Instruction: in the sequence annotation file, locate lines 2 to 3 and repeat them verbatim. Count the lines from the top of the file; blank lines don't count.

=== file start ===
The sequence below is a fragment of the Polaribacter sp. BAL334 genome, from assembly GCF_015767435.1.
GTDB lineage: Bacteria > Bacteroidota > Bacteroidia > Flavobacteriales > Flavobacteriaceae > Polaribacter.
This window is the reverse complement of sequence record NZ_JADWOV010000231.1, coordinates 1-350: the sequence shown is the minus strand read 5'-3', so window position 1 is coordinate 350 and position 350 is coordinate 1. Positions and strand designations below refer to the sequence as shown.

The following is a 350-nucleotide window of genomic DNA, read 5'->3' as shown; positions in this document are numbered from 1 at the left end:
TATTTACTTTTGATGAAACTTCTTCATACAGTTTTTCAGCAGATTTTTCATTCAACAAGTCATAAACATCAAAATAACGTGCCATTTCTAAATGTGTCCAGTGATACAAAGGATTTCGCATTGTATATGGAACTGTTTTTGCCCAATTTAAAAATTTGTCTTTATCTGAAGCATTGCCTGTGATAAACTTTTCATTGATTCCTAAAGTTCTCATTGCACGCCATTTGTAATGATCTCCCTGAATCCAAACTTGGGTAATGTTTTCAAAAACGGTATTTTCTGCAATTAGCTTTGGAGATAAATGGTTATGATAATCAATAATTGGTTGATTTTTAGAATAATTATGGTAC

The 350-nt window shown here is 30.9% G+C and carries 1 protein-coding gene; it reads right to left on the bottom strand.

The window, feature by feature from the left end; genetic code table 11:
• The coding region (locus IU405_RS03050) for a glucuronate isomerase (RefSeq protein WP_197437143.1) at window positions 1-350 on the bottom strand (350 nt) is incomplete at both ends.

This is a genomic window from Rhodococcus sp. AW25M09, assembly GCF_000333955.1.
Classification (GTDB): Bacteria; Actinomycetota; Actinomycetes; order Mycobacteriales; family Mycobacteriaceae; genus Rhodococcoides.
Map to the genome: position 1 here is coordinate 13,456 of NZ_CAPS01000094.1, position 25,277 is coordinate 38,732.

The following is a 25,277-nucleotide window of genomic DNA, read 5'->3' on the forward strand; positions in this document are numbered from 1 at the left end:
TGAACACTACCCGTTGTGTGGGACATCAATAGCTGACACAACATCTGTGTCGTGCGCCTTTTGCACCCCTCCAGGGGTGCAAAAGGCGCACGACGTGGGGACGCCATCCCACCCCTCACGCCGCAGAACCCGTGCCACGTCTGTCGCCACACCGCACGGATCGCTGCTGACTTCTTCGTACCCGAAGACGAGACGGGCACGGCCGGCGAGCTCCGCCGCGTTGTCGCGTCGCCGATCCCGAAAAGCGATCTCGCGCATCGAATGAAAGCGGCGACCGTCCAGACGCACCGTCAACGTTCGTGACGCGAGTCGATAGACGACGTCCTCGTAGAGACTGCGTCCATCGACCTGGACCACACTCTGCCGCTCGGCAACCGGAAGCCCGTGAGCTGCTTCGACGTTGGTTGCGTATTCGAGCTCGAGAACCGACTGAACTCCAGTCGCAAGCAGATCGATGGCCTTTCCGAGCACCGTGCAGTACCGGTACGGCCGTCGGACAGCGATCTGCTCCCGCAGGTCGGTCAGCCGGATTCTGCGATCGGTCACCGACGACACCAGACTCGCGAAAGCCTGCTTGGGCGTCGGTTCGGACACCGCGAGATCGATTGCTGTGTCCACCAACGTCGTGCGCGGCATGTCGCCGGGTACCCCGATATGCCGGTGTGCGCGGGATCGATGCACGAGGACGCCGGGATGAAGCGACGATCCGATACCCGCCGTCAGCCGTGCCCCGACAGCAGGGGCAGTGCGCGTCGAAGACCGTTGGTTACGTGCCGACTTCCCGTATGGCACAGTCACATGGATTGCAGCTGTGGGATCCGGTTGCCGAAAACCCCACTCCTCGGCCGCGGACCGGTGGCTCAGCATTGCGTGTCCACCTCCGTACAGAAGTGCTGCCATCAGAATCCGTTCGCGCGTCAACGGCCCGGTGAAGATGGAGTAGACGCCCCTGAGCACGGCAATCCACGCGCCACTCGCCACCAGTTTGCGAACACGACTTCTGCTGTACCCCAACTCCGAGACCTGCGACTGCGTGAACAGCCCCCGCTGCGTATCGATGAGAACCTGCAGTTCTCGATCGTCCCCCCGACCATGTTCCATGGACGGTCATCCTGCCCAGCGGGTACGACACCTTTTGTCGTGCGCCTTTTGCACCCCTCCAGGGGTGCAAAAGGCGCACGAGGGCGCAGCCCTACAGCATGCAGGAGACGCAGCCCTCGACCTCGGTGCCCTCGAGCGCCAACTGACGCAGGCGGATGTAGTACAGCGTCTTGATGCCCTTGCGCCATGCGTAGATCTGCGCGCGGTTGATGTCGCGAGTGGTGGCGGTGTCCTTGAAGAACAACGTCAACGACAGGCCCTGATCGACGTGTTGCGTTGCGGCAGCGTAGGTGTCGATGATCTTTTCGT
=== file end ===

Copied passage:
GTDB lineage: Bacteria > Bacteroidota > Bacteroidia > Flavobacteriales > Flavobacteriaceae > Polaribacter.
This window is the reverse complement of sequence record NZ_JADWOV010000231.1, coordinates 1-350: the sequence shown is the minus strand read 5'-3', so window position 1 is coordinate 350 and position 350 is coordinate 1. Positions and strand designations below refer to the sequence as shown.